The researchers also asked the participants about their use of seven types of drugs cigarettes, smokeless tobacco, inhalants, marijuana, alcohol, prescription drugs and other illicit drugs during the past month. Teenagers in the intervention towns reported lower levels of use of all seven substances and the differences were statistically significant for alcohol and smokeless tobacco. There was a 48 percent reduction in the use of smokeless tobacco and a 23 percent reduction in the number of teens drinking alcohol.
Data also showed a significant difference in the number of delinquent behaviors the students engaged in over the past year. Teenagers from the intervention towns committed 31 percent fewer acts such as stealing something worth more than $5, purposely damaging or destroying property that didn't belong to them or attacking someone with the intent of causing serious harm.
The study also found that young people in the communities using the Communities That Care system were significantly less likely to begin smoking tobacco, drinking alcohol or committing delinquent acts between the fifth and eighth grades.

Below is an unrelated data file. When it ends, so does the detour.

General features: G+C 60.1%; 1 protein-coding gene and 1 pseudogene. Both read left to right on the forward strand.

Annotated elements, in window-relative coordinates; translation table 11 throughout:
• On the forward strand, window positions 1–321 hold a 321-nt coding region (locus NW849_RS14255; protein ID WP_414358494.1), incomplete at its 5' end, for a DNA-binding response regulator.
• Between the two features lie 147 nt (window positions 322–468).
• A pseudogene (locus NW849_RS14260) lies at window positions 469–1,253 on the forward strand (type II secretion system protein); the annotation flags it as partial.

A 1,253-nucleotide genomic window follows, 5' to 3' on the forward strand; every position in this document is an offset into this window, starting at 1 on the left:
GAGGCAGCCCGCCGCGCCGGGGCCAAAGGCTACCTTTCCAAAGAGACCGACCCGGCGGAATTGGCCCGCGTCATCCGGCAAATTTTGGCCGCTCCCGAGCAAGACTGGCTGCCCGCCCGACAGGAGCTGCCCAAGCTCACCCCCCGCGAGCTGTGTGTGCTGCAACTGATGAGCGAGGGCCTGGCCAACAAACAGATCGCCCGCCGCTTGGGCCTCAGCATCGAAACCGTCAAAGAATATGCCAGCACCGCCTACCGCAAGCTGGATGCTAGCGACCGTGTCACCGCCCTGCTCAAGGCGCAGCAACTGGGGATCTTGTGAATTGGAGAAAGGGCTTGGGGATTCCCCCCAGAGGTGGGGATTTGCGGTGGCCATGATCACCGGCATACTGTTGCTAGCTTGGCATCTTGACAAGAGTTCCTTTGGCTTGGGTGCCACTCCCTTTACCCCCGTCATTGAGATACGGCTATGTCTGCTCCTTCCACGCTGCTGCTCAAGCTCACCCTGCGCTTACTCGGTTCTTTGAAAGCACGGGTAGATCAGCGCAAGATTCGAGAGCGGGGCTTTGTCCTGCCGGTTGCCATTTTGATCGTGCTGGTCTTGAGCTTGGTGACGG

The researchers recruited and matched 12 pairs of cities by population, racial and ethnic diversity, crime rates and other factors. One city in each pair was randomly chosen to test the Communities That Care system and received training during the first year on how to implement it and build a supportive community coalition.
The training included a process for each town to assess the levels of the risk factors that contribute to local drug use and delinquency. After these were identified, the communities were asked to select two to five of them as their top priorities. After that they wer
|Contact: Joel Schwarz|
University of Washington